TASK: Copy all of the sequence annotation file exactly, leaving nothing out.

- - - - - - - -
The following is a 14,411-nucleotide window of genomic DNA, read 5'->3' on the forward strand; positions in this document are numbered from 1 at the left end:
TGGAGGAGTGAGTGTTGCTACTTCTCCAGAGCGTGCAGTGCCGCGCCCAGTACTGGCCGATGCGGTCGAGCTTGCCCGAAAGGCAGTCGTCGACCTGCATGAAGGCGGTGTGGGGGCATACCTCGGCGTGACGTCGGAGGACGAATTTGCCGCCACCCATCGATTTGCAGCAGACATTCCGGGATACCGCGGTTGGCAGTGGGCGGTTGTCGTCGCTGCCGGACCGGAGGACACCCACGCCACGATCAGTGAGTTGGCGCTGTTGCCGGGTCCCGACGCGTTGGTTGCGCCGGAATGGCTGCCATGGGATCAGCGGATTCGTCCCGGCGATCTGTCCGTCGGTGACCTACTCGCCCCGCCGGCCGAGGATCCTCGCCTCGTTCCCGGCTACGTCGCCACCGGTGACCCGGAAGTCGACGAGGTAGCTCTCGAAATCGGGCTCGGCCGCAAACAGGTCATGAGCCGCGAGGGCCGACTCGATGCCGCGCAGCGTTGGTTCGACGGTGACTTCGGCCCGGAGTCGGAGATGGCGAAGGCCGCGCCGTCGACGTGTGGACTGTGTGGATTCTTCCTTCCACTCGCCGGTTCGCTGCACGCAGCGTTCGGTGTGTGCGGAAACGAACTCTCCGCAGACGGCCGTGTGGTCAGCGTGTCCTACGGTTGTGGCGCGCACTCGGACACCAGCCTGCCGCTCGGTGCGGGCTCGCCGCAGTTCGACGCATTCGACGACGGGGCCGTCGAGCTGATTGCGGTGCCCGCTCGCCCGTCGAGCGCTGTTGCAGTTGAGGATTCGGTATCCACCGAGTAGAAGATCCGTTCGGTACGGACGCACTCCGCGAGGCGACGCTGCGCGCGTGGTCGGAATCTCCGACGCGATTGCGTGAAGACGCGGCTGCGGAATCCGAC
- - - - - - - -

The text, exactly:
The following is a 14,411-nucleotide window of genomic DNA, read 5'->3' on the forward strand; positions in this document are numbered from 1 at the left end:
TGGAGGAGTGAGTGTTGCTACTTCTCCAGAGCGTGCAGTGCCGCGCCCAGTACTGGCCGATGCGGTCGAGCTTGCCCGAAAGGCAGTCGTCGACCTGCATGAAGGCGGTGTGGGGGCATACCTCGGCGTGACGTCGGAGGACGAATTTGCCGCCACCCATCGATTTGCAGCAGACATTCCGGGATACCGCGGTTGGCAGTGGGCGGTTGTCGTCGCTGCCGGACCGGAGGACACCCACGCCACGATCAGTGAGTTGGCGCTGTTGCCGGGTCCCGACGCGTTGGTTGCGCCGGAATGGCTGCCATGGGATCAGCGGATTCGTCCCGGCGATCTGTCCGTCGGTGACCTACTCGCCCCGCCGGCCGAGGATCCTCGCCTCGTTCCCGGCTACGTCGCCACCGGTGACCCGGAAGTCGACGAGGTAGCTCTCGAAATCGGGCTCGGCCGCAAACAGGTCATGAGCCGCGAGGGCCGACTCGATGCCGCGCAGCGTTGGTTCGACGGTGACTTCGGCCCGGAGTCGGAGATGGCGAAGGCCGCGCCGTCGACGTGTGGACTGTGTGGATTCTTCCTTCCACTCGCCGGTTCGCTGCACGCAGCGTTCGGTGTGTGCGGAAACGAACTCTCCGCAGACGGCCGTGTGGTCAGCGTGTCCTACGGTTGTGGCGCGCACTCGGACACCAGCCTGCCGCTCGGTGCGGGCTCGCCGCAGTTCGACGCATTCGACGACGGGGCCGTCGAGCTGATTGCGGTGCCCGCTCGCCCGTCGAGCGCTGTTGCAGTTGAGGATTCGGTATCCACCGAGTAGAAGATCCGTTCGGTACGGACGCACTCCGCGAGGCGACGCTGCGCGCGTGGTCGGAATCTCCGACGCGATTGCGTGAAGACGCGGCTGCGGAATCCGAC